We use a content management system for our internal documentation. Is that the same as knowledge management?
Although similar in some respects, content management and knowledge management (KM) systems are different. Content management is used to create and organize enterprise information. Knowledge management is intended to facilitate the creation, organization, and use of an enterprise’s information. Content management software solutions are designed to be a massive repository for creating and maintaining digital content. Knowledge management is a process of authoring, collecting, organizing, presenting, maintaining and storing information in a manner that is readily accessible and easily consumed by all constituents (internal-facing for employees, and external-facing for customers or prospects). The objective of a KM solution is to create a single source for all enterprise knowledge so there is a “single version of the truth.” Once data is captured, it can be rendered in the form most appropriate for the needs of each audience and channel.
KM solutions can include information from internal sources (databases, documents, manuals, training programs, policies, procedures, employees, etc.) and from external sources (the web, customers, etc.). These solutions may also include industry-specific regulations or compliance requirements. As importantly, in addition to explicit information, a knowledge management solution can be used to capture and preserve tacit or “tribal” knowledge (best practices, lessons learned, post-mortems, etc.), from internal employees and external customers.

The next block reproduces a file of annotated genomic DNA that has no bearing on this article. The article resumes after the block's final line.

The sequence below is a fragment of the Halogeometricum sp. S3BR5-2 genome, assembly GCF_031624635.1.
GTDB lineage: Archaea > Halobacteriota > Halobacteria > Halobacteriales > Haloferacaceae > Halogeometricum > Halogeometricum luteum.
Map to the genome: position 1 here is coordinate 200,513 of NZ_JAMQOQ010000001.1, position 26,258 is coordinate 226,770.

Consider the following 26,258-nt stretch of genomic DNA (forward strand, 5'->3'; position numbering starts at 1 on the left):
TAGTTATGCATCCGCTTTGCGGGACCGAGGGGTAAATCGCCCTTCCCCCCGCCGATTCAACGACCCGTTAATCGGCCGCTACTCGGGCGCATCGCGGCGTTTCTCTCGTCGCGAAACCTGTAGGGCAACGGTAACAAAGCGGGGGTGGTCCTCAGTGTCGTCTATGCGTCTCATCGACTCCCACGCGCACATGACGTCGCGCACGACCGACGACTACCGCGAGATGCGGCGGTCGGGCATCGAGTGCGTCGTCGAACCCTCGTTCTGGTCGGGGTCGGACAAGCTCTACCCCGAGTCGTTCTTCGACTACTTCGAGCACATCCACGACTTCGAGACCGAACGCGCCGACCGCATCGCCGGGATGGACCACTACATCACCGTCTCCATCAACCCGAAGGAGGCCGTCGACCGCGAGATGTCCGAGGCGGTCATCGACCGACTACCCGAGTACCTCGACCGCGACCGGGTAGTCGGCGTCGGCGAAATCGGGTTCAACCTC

Content management systems and KM solutions are similar in that they are effective only if the data is correct; if it’s wrong, it doesn’t matter how well-organized the data is or how fast and easy it is to deliver. Moreover, for a KM solution to work, a company needs to create an operating environment where all employees support the concept and practice of KM. It’s more than building a culture of KM – an organization must institute a framework supported by an internal infrastructure that facilitates the processes.